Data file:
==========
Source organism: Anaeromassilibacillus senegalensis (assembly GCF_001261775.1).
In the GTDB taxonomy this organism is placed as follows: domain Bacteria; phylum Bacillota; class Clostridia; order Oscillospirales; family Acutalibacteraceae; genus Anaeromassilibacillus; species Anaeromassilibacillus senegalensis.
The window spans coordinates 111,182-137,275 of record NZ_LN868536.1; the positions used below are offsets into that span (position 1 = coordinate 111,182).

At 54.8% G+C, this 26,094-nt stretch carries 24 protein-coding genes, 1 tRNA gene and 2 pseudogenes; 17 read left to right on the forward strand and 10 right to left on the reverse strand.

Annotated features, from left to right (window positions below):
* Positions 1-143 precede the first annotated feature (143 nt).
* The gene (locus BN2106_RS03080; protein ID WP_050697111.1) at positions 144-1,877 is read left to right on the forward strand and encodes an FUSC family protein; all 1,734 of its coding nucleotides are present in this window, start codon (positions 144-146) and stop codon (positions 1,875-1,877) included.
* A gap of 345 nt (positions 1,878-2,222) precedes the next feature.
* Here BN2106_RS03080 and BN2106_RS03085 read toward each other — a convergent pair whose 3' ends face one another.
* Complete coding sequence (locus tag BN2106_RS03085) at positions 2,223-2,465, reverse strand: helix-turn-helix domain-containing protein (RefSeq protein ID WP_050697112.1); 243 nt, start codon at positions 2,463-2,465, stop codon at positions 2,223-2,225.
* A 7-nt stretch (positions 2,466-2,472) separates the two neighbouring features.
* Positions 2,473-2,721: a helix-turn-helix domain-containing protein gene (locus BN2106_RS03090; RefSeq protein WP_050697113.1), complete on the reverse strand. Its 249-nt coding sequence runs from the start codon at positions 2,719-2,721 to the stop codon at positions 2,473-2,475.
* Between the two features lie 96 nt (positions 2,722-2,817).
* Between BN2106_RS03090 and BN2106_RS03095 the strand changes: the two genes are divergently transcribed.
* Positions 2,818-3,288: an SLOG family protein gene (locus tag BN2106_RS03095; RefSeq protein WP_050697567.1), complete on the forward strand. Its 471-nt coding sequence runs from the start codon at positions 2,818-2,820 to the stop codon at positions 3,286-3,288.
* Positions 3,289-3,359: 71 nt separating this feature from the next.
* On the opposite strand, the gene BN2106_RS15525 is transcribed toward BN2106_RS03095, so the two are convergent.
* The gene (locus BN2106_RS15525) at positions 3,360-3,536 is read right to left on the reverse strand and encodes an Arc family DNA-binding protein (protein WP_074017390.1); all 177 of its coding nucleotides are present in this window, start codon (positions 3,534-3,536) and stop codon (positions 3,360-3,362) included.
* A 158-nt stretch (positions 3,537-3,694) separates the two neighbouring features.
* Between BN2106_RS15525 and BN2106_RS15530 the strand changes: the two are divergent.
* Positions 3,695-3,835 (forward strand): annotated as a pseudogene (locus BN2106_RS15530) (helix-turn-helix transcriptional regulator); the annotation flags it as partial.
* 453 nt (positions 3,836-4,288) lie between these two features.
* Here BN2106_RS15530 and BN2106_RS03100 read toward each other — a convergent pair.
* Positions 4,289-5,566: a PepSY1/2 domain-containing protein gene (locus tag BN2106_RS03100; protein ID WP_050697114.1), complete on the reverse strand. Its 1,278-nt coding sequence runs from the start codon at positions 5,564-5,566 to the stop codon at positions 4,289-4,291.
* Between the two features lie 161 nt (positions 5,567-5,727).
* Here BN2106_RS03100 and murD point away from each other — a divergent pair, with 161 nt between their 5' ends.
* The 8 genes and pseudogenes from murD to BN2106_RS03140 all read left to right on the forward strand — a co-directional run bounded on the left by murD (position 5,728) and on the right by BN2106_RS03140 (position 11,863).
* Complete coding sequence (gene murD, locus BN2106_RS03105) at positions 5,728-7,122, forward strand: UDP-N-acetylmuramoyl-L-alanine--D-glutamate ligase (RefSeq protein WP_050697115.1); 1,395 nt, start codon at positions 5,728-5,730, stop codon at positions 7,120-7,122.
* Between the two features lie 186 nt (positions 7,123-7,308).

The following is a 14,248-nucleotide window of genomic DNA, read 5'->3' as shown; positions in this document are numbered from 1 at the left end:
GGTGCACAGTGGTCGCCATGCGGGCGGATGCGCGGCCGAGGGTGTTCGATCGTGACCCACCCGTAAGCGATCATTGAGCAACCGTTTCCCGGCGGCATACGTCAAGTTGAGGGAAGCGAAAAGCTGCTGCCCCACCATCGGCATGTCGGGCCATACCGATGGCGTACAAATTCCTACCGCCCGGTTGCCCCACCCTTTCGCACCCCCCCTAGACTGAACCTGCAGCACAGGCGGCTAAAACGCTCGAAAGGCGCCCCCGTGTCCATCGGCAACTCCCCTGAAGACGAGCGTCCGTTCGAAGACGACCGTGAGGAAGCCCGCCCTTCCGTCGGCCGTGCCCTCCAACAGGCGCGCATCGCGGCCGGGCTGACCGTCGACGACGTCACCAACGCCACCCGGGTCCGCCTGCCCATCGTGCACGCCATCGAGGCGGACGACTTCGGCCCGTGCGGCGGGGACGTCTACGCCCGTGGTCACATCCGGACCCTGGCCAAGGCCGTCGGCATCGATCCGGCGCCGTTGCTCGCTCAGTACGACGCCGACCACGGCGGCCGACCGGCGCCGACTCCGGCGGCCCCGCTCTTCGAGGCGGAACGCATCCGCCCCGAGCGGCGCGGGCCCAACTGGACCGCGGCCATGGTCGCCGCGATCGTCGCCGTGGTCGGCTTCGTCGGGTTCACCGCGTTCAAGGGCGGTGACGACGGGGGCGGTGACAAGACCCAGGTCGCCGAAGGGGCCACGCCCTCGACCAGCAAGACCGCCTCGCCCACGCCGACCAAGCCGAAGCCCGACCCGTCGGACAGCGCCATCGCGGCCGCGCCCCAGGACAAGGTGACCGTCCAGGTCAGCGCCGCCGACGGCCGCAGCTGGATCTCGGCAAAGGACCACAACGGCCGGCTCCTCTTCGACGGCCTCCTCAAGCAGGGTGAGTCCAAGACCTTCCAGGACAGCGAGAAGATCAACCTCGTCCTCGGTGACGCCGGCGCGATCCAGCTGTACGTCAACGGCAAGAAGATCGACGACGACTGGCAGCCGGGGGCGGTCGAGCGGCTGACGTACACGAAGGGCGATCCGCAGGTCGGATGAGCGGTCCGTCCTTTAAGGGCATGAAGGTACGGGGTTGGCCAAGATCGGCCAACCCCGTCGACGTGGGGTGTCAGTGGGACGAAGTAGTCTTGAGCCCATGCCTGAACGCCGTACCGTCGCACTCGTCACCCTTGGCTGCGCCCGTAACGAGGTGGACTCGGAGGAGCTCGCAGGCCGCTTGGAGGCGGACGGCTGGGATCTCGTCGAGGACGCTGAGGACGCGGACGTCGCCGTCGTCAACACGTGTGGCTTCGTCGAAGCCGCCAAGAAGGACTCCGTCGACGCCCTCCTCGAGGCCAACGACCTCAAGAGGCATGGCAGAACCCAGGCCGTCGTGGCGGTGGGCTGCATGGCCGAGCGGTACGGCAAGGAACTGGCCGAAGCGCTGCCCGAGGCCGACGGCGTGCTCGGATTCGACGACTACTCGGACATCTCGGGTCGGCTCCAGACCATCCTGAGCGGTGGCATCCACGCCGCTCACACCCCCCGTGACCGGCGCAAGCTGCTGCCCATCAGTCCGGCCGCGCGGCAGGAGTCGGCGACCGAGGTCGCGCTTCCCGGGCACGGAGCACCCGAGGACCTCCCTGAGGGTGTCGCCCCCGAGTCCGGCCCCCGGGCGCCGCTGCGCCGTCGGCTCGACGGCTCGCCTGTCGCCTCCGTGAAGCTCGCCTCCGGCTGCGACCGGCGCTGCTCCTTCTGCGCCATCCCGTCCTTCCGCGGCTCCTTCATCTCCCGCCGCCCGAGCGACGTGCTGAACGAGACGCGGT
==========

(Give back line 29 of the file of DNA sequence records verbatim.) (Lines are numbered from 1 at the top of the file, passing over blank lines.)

* Between the two features lie 186 nt (positions 7,123-7,308).